Most people know why I do these things, but not everyone. I don’t love telling people there’s something different about me, and certainly not right after I’ve met them. It’s a weird thing to work into conversation. “Yeah, I’m a big fan of folk music, too. And did I mention I have a form of early onset macular degeneration that is progressively stealing away my ability to see?” It’s uncomfortable and awkward, and I still haven’t figured out when the best time is to tell people. I’ve picked the wrong moment before, and seen the way it shifts the conversation, gives it a heaviness that our relationship wasn’t ready for. I can feel the emotional edging away, and it isn’t their fault—there’s no guide on how to respond to an admission like that, and they don’t know if they should express sympathy, or ask questions, or just treat me as if I’d never told them. For this reason, I still have some people I consider to be good friends with whom I’ve never really talked about it. I’m afraid to break the fragile balance, to make them uncomfortable, to burden them with the knowledge. And part of me just doesn’t want to go back to being that kid everyone stares at, doesn’t want to talk to on the bus.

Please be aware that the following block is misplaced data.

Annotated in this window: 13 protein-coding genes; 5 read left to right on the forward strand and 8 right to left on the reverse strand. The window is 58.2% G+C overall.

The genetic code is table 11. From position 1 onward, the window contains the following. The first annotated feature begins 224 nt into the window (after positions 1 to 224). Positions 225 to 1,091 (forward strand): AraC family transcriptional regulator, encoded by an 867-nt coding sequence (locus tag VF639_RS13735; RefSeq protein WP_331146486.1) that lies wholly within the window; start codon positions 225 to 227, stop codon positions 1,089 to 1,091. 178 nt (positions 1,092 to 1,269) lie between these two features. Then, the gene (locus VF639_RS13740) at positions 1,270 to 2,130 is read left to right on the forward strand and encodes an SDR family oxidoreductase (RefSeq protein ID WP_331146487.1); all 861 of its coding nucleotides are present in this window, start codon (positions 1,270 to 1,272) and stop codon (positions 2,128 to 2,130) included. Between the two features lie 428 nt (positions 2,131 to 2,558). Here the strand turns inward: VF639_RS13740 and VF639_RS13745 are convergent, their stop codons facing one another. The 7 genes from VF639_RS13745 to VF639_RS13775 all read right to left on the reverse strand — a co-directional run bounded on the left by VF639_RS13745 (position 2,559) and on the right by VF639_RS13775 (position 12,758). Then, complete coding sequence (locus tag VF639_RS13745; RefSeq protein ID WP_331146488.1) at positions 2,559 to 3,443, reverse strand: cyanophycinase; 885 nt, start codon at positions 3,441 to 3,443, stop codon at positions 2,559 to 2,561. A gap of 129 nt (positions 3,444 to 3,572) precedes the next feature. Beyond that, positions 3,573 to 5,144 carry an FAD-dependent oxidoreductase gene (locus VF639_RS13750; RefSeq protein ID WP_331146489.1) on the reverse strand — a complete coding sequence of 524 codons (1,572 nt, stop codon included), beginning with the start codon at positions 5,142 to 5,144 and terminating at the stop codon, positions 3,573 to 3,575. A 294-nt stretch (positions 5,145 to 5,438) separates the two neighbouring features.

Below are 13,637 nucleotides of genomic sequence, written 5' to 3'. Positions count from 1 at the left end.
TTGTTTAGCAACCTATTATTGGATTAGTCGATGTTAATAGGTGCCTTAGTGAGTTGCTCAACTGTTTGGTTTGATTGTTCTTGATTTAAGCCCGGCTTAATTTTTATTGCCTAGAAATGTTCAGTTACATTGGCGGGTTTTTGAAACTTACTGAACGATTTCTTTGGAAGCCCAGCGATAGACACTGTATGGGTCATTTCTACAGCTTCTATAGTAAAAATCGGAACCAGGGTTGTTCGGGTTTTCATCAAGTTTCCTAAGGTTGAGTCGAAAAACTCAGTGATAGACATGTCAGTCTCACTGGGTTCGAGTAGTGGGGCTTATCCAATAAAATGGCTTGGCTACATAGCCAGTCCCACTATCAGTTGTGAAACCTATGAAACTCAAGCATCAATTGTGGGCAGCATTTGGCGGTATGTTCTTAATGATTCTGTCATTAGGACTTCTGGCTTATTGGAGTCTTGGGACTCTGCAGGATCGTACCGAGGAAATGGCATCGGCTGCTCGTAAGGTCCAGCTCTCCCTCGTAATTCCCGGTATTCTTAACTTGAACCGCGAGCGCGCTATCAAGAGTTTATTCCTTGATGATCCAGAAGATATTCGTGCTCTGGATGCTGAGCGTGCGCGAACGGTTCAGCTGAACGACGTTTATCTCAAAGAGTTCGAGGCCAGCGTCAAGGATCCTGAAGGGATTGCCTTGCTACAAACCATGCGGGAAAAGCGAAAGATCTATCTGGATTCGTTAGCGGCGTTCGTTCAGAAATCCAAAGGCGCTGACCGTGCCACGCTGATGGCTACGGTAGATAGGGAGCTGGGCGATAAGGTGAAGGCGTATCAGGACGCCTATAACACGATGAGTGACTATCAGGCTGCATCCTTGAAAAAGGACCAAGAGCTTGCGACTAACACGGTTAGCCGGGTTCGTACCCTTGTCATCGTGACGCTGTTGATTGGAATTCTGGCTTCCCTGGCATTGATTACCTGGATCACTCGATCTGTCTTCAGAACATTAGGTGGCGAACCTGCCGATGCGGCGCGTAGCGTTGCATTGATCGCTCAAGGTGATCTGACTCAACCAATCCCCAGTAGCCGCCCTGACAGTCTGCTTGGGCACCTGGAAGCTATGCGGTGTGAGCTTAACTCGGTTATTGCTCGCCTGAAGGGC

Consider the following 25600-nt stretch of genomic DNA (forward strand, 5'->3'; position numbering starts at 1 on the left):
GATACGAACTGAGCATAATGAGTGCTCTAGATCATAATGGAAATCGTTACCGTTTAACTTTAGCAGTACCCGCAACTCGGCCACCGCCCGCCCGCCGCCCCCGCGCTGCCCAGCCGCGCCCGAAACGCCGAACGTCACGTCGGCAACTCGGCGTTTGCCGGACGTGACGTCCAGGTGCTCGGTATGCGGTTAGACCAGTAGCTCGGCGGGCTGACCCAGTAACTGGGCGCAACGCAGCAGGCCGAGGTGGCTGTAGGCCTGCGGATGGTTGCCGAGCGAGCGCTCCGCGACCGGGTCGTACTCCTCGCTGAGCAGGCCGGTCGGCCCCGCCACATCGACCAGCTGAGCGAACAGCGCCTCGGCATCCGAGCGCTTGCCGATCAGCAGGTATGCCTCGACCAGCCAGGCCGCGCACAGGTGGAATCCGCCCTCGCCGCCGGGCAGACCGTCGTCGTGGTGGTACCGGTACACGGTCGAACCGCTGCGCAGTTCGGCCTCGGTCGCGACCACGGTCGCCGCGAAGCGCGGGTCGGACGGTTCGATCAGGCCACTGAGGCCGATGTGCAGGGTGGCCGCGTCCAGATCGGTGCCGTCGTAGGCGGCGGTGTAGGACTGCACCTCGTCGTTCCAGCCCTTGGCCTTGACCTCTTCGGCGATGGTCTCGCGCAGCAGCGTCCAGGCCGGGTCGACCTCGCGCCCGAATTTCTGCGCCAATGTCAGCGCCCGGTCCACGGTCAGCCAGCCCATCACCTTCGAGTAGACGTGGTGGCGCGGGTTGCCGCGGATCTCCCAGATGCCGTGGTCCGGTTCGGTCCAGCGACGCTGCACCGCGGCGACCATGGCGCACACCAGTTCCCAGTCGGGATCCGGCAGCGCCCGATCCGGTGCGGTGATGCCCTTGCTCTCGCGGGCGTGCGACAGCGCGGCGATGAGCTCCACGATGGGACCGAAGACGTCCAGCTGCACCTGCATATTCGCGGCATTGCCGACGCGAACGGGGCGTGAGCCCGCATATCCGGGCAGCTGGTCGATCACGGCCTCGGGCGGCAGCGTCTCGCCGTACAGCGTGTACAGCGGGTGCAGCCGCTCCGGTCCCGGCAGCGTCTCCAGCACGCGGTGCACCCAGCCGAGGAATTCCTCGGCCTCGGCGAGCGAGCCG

So, sometimes I lie.

And I can get away with it, because what I have is an invisible disability. There’s a lot of scholarship around this, but basically, if you look at me, it’s difficult to tell I’m anything but typical. My eyes don’t look cloudy—they’re clear and blue—and I don’t even wear glasses. For people like me, you can either “pass” or “come out.” To pass, certain untruths are necessary, certain explanations for things I do. Why I don’t walk with you to the parking lot but instead call an Uber to get home from work. Why, when you waved at me from across the street yesterday, I didn’t wave back. If you show me something on your phone, I might just glance and laugh, hoping it’s supposed to be funny and not shocking or tragic. I struggle with this, the string of little lies or excuses or pretenses I use because I’m not ready to open up completely. I hope people will forgive me for the lies if I work up the courage to come clean. It’s not unlike how I felt in middle school when I first discovered I was attracted to not just boys but girls, too, that a part of me may not always be acceptable to everyone, could create distance or even disgust if not hidden away.